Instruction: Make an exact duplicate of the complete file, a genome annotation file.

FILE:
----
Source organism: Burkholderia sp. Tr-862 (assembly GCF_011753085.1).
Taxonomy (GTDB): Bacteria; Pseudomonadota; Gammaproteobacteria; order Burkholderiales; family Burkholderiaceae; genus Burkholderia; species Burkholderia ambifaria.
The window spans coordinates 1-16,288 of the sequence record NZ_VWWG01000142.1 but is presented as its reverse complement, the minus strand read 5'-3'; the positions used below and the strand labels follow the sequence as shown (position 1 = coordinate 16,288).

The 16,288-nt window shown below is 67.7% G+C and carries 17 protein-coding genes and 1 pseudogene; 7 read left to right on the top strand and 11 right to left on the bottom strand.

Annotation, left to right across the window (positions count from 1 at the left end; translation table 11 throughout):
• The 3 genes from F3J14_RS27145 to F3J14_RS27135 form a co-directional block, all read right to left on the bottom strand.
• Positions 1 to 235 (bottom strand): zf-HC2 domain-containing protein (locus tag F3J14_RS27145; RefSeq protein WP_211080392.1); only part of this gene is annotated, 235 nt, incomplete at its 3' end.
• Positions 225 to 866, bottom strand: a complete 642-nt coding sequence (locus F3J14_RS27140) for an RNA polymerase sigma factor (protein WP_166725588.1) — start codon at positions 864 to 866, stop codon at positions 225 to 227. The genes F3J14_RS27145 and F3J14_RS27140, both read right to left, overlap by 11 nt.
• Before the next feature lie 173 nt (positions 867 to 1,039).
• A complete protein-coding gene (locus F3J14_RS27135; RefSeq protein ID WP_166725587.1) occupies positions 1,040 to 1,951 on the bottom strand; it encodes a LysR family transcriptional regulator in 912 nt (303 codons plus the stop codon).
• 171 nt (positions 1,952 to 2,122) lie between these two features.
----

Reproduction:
Source organism: Burkholderia sp. Tr-862 (assembly GCF_011753085.1).
Taxonomy (GTDB): Bacteria; Pseudomonadota; Gammaproteobacteria; order Burkholderiales; family Burkholderiaceae; genus Burkholderia; species Burkholderia ambifaria.
The window spans coordinates 1-16,288 of the sequence record NZ_VWWG01000142.1 but is presented as its reverse complement, the minus strand read 5'-3'; the positions used below and the strand labels follow the sequence as shown (position 1 = coordinate 16,288).

The 16,288-nt window shown below is 67.7% G+C and carries 17 protein-coding genes and 1 pseudogene; 7 read left to right on the top strand and 11 right to left on the bottom strand.

Annotation, left to right across the window (positions count from 1 at the left end; translation table 11 throughout):
• The 3 genes from F3J14_RS27145 to F3J14_RS27135 form a co-directional block, all read right to left on the bottom strand.
• Positions 1 to 235 (bottom strand): zf-HC2 domain-containing protein (locus tag F3J14_RS27145; RefSeq protein WP_211080392.1); only part of this gene is annotated, 235 nt, incomplete at its 3' end.
• Positions 225 to 866, bottom strand: a complete 642-nt coding sequence (locus F3J14_RS27140) for an RNA polymerase sigma factor (protein WP_166725588.1) — start codon at positions 864 to 866, stop codon at positions 225 to 227. The genes F3J14_RS27145 and F3J14_RS27140, both read right to left, overlap by 11 nt.
• Before the next feature lie 173 nt (positions 867 to 1,039).
• A complete protein-coding gene (locus F3J14_RS27135; RefSeq protein ID WP_166725587.1) occupies positions 1,040 to 1,951 on the bottom strand; it encodes a LysR family transcriptional regulator in 912 nt (303 codons plus the stop codon).
• 171 nt (positions 1,952 to 2,122) lie between these two features.